An odd irony drives “Peterloo” forward. Mike Leigh’s expansive, exhaustive, and extraordinarily thorough portrait of early 19th-century political activism is, to put it one way, deliberate in pace and tone. To put it bluntly — and in an argot more readily familiar to its cast of working-class characters — the film is bloody well dull.
But to the film’s measured credit, it somehow manages to use that very dullness in its favor, almost turning it as an advantage. Think of “Peterloo,” with its sprawling cast and volumes of political oratory, as the prestige-pic equivalent of a public library: It leaves plenty of ideas out on display, and offers ample quiet spots in which to think about them.
The film starts — and ends — with a bang. It’s 1815 and the Battle of Waterloo has just come to a close, leaving England victorious in their nearly two-decades-long war with France. Leigh picks things up from the battlefield (there’s something you never thought you’d see—a Mike Leigh war sequence!), setting his sights on young soldier Joseph (David Moorst). Left behind by his battalion, Joseph has to hoof it on foot (and, one imagines, boat) from Belgium back to his modest family homestead in rural Northern England.
Meanwhile, in London, the House of Commons votes to award victorious general the Duke of Wellington nearly 1 million pounds from the public treasury, in thanks for his service. The rich get richer and the poor get stranded on the battlefield in Leigh’s film (and, you know, in life) and it won’t be the last time in this narrative that the working poor get the left behind by those ostensibly supposed to lead them.
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Leigh checks back in with Joseph and the young man’s tightknit family all the way through the two-and-a-half hour film, but no single character or clan ever takes center stage. A leftist through and through, the director believes in the power of the collective and his sprawling cast reflects as much. “Peterloo” quite ecumenically divides its attention among every member of this hardscrabble northern community, following printer, punter, and preacher alike into their kitchens and bedrooms and rowdy town square as they deal with high taxes and low wages and a governing class that quite openly despises them.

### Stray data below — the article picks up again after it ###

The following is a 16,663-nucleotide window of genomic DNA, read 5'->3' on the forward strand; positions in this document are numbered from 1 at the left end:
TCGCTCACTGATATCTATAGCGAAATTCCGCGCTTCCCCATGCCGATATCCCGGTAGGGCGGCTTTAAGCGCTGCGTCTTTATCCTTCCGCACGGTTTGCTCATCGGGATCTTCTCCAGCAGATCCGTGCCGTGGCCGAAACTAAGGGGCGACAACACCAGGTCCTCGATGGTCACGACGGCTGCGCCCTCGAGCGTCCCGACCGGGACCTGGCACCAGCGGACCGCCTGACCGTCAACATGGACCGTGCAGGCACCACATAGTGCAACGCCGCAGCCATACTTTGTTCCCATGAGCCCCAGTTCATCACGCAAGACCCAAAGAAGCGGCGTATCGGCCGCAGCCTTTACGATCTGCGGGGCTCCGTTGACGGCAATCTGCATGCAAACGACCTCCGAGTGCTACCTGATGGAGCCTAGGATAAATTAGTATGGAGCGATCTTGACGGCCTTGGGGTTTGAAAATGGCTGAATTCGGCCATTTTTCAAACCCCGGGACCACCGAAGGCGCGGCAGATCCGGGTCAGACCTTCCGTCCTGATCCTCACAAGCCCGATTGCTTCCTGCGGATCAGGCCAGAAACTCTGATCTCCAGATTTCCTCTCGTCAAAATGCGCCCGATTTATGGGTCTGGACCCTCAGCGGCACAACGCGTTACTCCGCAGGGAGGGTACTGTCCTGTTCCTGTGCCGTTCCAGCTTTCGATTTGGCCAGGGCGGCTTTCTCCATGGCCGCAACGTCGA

To crib a line from the film, “Peterloo” is all about people meeting, talking, and learning to grow strong together. Their only solution is collective action, which only comes through oratory and organization. And so speech begets speech, debate leads to more debate, and Leigh lets the viewer decide whether they wish to take minutes or not.
The vast amount of characters and the particulars of each issue can often overwhelm, but the broad scope is clear enough. Staged with the unhurried lilt of a 1970’s BBC tele-drama, “Peterloo” is manna from heaven for those fascinated by proto-leftist politics in the period post-French Revolution and pre-Marx, but makes one hell of a tough sit for those who are not.
Part of that stems from the nature of its narrative. The film never meanders; it uses each argument and exchange to build, piece by piece, toward the bloody conclusion promised by its title. That would be the 1819 massacre in St. Peter’s Field, Manchester. What began as peaceful public protest soon gave way to a government-led assault on its own citizens, leaving many dead and plenty more maimed. You can feel Leigh’s fury glowering off the screen through the entire last act, but that fury does the film and the filmmaker little service.
Leigh famously develops his films through intensive periods of improvisation. He starts with an actor or the simple idea for a scene and works outward, sometimes for over a year. The results can be extraordinary, creating films of uncommon emotional acuity and intimacy (it’s not for nothing that one of his best is called “Naked”) where each narrative development stems entirely from character.
“Peterloo” does exactly the opposite, setting a preordained conclusion and working like hell to get there. There’s nothing wrong with that, per se, but such a method does not really key into Leigh’s strengths as a dramatist. And indeed, apart from the shock of state-sanctioned violence, the film really does feel dramatically inert. Leigh no doubt cares deeply about his many characters, but by using them in such a polemic and closed-off way, he can hardly breathe them to life. History repeats itself, first as tragedy and then as bland docudrama.
“Peterloo” had its world premiere at the Venice Film Festival. Amazon Studios will open the film in theaters November 9.